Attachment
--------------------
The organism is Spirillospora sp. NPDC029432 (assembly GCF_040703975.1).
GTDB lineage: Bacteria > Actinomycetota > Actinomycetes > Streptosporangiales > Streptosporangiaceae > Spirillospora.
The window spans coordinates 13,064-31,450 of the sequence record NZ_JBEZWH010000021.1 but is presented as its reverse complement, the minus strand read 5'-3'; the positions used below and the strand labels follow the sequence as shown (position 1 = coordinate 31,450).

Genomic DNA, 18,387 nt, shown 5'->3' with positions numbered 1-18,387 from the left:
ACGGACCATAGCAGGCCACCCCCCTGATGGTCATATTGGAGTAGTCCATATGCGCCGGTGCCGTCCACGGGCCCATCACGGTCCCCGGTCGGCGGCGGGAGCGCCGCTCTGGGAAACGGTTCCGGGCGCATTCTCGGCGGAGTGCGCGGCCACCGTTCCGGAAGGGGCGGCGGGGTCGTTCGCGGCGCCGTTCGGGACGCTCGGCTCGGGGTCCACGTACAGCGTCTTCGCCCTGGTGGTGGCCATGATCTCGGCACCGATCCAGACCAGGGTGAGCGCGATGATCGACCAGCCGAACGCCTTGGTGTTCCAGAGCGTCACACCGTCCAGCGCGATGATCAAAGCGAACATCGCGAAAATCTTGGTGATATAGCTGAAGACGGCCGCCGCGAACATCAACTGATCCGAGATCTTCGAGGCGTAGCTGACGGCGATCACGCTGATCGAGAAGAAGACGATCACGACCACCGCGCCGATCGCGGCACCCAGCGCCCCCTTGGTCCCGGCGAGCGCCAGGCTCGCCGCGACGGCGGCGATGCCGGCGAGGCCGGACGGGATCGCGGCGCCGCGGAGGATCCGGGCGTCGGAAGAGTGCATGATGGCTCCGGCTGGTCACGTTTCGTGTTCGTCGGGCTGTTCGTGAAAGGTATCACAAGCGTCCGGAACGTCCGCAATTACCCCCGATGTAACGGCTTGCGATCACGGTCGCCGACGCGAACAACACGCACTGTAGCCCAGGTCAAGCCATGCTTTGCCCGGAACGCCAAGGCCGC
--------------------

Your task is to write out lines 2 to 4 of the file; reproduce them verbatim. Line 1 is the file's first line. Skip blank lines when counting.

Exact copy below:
GTDB lineage: Bacteria > Actinomycetota > Actinomycetes > Streptosporangiales > Streptosporangiaceae > Spirillospora.
The window spans coordinates 13,064-31,450 of the sequence record NZ_JBEZWH010000021.1 but is presented as its reverse complement, the minus strand read 5'-3'; the positions used below and the strand labels follow the sequence as shown (position 1 = coordinate 31,450).

Genomic DNA, 18,387 nt, shown 5'->3' with positions numbered 1-18,387 from the left: